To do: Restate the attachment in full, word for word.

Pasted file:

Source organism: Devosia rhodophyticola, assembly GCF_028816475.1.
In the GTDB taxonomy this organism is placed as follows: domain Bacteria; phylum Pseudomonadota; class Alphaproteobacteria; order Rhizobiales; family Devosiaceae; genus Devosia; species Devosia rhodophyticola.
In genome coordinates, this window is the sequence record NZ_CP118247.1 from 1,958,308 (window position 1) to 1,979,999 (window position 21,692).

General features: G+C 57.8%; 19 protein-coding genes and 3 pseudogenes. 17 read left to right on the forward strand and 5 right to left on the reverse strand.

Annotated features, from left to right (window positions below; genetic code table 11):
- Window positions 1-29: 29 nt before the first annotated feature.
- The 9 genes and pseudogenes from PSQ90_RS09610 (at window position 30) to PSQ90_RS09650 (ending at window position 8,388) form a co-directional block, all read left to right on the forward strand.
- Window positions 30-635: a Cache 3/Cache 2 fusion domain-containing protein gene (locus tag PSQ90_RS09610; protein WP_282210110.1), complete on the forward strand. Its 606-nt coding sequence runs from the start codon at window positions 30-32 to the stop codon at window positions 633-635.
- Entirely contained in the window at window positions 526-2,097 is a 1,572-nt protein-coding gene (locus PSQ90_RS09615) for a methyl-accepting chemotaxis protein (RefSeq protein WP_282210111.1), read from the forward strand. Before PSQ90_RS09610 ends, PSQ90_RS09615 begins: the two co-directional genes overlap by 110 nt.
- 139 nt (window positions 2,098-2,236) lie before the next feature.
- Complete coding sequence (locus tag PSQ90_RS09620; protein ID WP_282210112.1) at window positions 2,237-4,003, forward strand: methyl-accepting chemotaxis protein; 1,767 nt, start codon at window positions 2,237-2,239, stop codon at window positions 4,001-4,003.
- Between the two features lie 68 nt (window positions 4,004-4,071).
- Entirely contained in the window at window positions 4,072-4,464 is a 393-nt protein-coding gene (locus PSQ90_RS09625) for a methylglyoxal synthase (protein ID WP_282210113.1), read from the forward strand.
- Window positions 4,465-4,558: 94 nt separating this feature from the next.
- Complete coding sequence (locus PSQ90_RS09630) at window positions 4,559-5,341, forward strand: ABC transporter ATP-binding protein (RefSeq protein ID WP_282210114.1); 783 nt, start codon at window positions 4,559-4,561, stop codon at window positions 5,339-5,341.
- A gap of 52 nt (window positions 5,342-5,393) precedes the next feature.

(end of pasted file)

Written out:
Source organism: Devosia rhodophyticola, assembly GCF_028816475.1.
In the GTDB taxonomy this organism is placed as follows: domain Bacteria; phylum Pseudomonadota; class Alphaproteobacteria; order Rhizobiales; family Devosiaceae; genus Devosia; species Devosia rhodophyticola.
In genome coordinates, this window is the sequence record NZ_CP118247.1 from 1,958,308 (window position 1) to 1,979,999 (window position 21,692).

General features: G+C 57.8%; 19 protein-coding genes and 3 pseudogenes. 17 read left to right on the forward strand and 5 right to left on the reverse strand.

Annotated features, from left to right (window positions below; genetic code table 11):
- Window positions 1-29: 29 nt before the first annotated feature.
- The 9 genes and pseudogenes from PSQ90_RS09610 (at window position 30) to PSQ90_RS09650 (ending at window position 8,388) form a co-directional block, all read left to right on the forward strand.
- Window positions 30-635: a Cache 3/Cache 2 fusion domain-containing protein gene (locus tag PSQ90_RS09610; protein WP_282210110.1), complete on the forward strand. Its 606-nt coding sequence runs from the start codon at window positions 30-32 to the stop codon at window positions 633-635.
- Entirely contained in the window at window positions 526-2,097 is a 1,572-nt protein-coding gene (locus PSQ90_RS09615) for a methyl-accepting chemotaxis protein (RefSeq protein WP_282210111.1), read from the forward strand. Before PSQ90_RS09610 ends, PSQ90_RS09615 begins: the two co-directional genes overlap by 110 nt.
- 139 nt (window positions 2,098-2,236) lie before the next feature.
- Complete coding sequence (locus tag PSQ90_RS09620; protein ID WP_282210112.1) at window positions 2,237-4,003, forward strand: methyl-accepting chemotaxis protein; 1,767 nt, start codon at window positions 2,237-2,239, stop codon at window positions 4,001-4,003.
- Between the two features lie 68 nt (window positions 4,004-4,071).
- Entirely contained in the window at window positions 4,072-4,464 is a 393-nt protein-coding gene (locus PSQ90_RS09625) for a methylglyoxal synthase (protein ID WP_282210113.1), read from the forward strand.
- Window positions 4,465-4,558: 94 nt separating this feature from the next.
- Complete coding sequence (locus PSQ90_RS09630) at window positions 4,559-5,341, forward strand: ABC transporter ATP-binding protein (RefSeq protein ID WP_282210114.1); 783 nt, start codon at window positions 4,559-4,561, stop codon at window positions 5,339-5,341.
- A gap of 52 nt (window positions 5,342-5,393) precedes the next feature.